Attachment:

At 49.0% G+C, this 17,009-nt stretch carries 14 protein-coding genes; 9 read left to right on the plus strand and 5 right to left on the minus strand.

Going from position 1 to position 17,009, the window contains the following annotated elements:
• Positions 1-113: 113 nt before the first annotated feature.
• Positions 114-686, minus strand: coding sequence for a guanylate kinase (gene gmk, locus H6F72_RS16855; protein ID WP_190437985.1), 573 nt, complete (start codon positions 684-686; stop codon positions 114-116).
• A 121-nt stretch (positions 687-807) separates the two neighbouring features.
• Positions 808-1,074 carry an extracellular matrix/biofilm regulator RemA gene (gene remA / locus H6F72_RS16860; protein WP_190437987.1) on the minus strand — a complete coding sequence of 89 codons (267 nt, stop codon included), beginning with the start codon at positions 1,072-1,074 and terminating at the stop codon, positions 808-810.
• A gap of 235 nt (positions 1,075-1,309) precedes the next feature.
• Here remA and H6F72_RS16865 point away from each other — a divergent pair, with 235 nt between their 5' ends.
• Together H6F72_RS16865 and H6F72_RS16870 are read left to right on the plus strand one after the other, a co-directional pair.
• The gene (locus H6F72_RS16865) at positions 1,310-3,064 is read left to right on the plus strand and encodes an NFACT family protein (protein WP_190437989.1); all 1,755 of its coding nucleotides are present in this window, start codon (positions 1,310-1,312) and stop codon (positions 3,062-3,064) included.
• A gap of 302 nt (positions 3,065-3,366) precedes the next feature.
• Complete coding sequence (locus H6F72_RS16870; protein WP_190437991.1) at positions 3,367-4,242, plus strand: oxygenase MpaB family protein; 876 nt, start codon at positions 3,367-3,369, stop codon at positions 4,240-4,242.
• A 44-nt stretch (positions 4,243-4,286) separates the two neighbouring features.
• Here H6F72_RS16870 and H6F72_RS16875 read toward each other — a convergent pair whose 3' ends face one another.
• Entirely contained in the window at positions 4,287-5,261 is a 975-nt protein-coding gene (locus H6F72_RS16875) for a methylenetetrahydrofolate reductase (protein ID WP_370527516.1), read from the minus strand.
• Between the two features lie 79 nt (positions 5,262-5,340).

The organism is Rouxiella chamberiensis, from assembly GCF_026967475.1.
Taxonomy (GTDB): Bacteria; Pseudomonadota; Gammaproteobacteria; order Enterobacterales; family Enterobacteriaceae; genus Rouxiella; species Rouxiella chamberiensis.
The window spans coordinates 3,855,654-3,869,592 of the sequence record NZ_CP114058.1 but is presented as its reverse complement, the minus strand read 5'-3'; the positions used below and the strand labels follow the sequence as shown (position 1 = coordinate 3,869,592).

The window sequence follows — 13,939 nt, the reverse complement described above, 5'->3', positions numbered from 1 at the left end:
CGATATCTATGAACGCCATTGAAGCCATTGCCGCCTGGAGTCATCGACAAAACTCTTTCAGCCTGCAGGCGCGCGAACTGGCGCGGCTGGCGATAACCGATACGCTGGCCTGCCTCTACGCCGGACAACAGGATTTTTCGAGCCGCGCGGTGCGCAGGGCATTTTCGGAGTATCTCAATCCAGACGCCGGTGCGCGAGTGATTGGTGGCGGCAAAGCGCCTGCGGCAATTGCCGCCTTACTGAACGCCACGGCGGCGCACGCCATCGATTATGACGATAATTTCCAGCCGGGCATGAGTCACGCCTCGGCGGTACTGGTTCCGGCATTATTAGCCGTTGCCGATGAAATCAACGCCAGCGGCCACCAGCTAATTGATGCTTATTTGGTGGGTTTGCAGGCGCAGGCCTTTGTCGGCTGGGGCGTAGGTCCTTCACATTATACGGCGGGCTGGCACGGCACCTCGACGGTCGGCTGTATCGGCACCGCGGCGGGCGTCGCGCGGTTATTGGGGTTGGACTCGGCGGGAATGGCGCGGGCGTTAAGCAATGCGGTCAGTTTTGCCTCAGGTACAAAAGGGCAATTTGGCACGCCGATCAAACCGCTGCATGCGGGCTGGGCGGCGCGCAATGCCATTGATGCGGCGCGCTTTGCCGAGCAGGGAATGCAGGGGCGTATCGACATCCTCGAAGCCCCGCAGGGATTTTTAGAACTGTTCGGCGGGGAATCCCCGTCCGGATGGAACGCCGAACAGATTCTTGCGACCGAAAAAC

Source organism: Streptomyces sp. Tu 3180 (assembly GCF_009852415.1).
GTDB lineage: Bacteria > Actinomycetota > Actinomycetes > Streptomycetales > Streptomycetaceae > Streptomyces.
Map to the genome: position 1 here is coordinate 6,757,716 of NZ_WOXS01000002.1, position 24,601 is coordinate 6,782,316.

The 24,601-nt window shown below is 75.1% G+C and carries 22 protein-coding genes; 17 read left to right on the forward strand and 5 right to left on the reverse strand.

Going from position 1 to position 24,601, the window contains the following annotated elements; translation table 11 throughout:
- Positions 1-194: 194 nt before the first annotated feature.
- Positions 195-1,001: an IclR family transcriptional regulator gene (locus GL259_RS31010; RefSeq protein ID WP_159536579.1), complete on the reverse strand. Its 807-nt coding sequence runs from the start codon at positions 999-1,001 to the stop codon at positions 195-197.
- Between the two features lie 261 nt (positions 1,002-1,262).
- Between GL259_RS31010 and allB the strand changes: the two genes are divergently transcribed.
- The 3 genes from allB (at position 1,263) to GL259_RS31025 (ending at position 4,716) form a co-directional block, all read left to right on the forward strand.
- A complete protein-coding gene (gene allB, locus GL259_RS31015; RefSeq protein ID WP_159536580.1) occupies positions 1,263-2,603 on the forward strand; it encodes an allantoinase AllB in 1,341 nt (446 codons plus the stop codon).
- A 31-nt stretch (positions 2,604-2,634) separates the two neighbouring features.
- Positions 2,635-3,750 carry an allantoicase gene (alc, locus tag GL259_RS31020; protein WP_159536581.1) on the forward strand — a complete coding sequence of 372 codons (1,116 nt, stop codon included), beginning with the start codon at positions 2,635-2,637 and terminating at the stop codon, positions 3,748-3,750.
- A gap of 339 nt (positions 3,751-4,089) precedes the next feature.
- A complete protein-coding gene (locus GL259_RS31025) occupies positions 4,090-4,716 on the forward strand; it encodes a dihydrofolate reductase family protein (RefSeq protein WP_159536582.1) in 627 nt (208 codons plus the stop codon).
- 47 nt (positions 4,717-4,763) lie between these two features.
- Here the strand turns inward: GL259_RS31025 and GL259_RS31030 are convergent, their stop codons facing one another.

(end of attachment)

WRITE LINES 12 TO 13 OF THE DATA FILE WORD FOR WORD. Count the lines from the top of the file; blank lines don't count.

• Complete coding sequence (locus H6F72_RS16870; protein WP_190437991.1) at positions 3,367-4,242, plus strand: oxygenase MpaB family protein; 876 nt, start codon at positions 3,367-3,369, stop codon at positions 4,240-4,242.
• A 44-nt stretch (positions 4,243-4,286) separates the two neighbouring features.